Canadian Diplomats Around the World Walk Off Job In Strike
Canadian diplomats stationed in 12 missions around the world walked off the job on Thursday in a dispute with the federal government over compensation.
The diplomats are members of the Professional Association of Foreign Service Officers (PAFSO), a union and professional association representing foreign service officers working for the Department of Foreign Affairs, Trade and Development (DFATD) and Citizenship and Immigration Canada (CIC).
PAFSO is demanding a wage increase, saying its members are paid less than other employees of the federal government. The Globe and Mail provides an example of the difference in division salary schedules that PAFSO is protesting:
For example, an experienced foreign service officer on the level-2 pay scale makes about $83,000 a year, which would increase to about $87,000 under the Treasury Board offer, Mr. Edwards said. That would still be about $11,000 less than the salary of employees at the same level in the commerce division.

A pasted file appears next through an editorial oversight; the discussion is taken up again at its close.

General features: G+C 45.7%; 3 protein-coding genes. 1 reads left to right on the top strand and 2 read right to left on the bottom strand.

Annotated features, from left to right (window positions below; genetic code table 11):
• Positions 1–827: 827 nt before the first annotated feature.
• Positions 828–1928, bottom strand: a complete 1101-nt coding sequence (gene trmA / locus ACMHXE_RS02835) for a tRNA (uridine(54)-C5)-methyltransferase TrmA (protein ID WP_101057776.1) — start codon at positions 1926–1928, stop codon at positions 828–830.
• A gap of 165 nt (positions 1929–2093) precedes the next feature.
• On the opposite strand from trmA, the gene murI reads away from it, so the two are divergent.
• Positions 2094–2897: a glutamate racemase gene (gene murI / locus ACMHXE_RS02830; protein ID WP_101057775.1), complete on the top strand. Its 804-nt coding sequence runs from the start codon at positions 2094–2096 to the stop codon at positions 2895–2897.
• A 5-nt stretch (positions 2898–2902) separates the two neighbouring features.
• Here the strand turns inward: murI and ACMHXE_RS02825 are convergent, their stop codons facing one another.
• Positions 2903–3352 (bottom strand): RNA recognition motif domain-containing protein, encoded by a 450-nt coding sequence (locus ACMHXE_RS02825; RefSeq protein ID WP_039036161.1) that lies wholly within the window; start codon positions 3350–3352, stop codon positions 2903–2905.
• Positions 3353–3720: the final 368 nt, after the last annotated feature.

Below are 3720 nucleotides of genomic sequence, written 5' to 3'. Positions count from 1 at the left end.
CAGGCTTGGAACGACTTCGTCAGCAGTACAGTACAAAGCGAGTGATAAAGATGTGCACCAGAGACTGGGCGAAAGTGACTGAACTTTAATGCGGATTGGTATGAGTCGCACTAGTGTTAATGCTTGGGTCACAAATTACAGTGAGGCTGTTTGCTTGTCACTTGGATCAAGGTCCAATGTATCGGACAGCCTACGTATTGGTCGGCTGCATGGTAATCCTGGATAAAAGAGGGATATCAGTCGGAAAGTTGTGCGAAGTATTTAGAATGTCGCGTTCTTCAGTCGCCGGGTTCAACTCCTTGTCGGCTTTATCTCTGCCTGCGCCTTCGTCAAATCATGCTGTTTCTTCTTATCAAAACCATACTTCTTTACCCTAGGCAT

A spokesman for the federal government disputed the claim in a response to the Globe and Mail, saying foreign service officers receive other benefits that bring their total compensation up to the level of other public servants:
Mr. Conway added that foreign service officers receive additional benefits, including partial reimbursement for dry cleaning, help in shipping household belongings, a vehicle abroad and an incentive allowance for working outside the country.
Foreign service officers abroad can receive a “foreign service premium” of $6,600 to $31,300, depending on their seniority and the number of dependants accompanying them on a posting. A smaller, post-specific allowance is meant to help diplomats with the cost of travel.
The walk-off puts the federal government in a difficult spot, as much of its foreign operations, including Prime Minister Stephen Harper’s upcoming trip to Europe for the G8 summit, are dependent on foreign support staff.
Also affected will be visa and permanent resident application processing in large Canadian visa offices, including the ones based in China and India.